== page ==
It’s a similar situation with unsupported fonts. You may still have the font in your library, but it may no longer be supported by the creative applications you use, causing issues if the program tries to replace a font without your knowledge and wrecking your design. This happened in Photoshop back in 2021—after Adobe rolled out the update, any PostScript font in Photoshop was marked as “missing.” Now with Adobe’s announcement to end support for all PostScript Type 1 in January 2023, it could impact thousands of documents and projects because the font will no longer work.
It’s commonly accepted that you can’t “hack” into a piece of software and change how it functions or performs, whether for your own personal use or to then “resell” (hello, piracy). Fonts are the same way. Which is why converting a font either to a different font type (from PostScript to OpenType, for example) or between uses (from print to web, for example) is not recommended. No matter how “legit” a conversion software seems, it cannot perfectly transform a PostScript font into an OpenType font, or a print-only font into a web font. More likely than not, converting a font is only going to leave minute errors that damage the integrity of the font, causing it to behave differently and wreak havoc on your designs. And the truth is, converting fonts often violates licensing agreements, putting you in danger of legal ramifications that can get very, very expensive and damage your company’s credibility.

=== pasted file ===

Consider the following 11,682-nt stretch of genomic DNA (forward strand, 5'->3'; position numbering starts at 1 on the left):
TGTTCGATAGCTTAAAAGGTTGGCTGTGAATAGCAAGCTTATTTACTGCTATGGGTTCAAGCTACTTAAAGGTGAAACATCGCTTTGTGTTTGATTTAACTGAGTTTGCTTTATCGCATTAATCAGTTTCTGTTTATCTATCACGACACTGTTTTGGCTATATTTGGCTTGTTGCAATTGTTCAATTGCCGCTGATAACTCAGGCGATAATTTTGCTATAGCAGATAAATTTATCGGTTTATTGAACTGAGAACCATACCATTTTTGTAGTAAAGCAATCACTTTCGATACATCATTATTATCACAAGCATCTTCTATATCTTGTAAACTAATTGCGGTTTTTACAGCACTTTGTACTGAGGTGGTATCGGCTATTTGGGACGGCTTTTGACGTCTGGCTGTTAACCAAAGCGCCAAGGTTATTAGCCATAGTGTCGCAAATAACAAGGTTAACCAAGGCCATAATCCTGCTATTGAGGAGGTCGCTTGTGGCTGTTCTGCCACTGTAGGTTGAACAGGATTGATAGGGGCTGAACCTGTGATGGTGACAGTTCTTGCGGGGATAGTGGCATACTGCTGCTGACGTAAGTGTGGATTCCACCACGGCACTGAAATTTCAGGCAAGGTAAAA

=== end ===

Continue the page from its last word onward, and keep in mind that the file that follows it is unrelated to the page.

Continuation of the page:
As with other pieces of software, it’s a good idea to have a clear process in place to review new font licenses and audit old ones to keep your company and your clients in the clear. It’s also valuable to implement an action plan to handle fonts that are no longer supported, like Adobe’s PostScript Type 1 fonts.
One of the best tools you can have in your arsenal is a font management system, which can help you keep track of all your company’s fonts and their licenses, so you know exactly where the fonts are being used and can review a license at any time. Some font management systems, like Extensis, also include features that can quickly match the best replacement font to save you time and keep your workflow moving.
While juggling several different font licenses can be difficult, there are ways to keep track of all the nuances and let your creativity do the work, knowing that you’re using a font in the right way.
We’re here to help you calm your creative chaos. Reach out to an advisor to get your fonts in order.
Curious to know more about Adobe’s end-of-support for PostScript Type 1 fonts? Get updates here.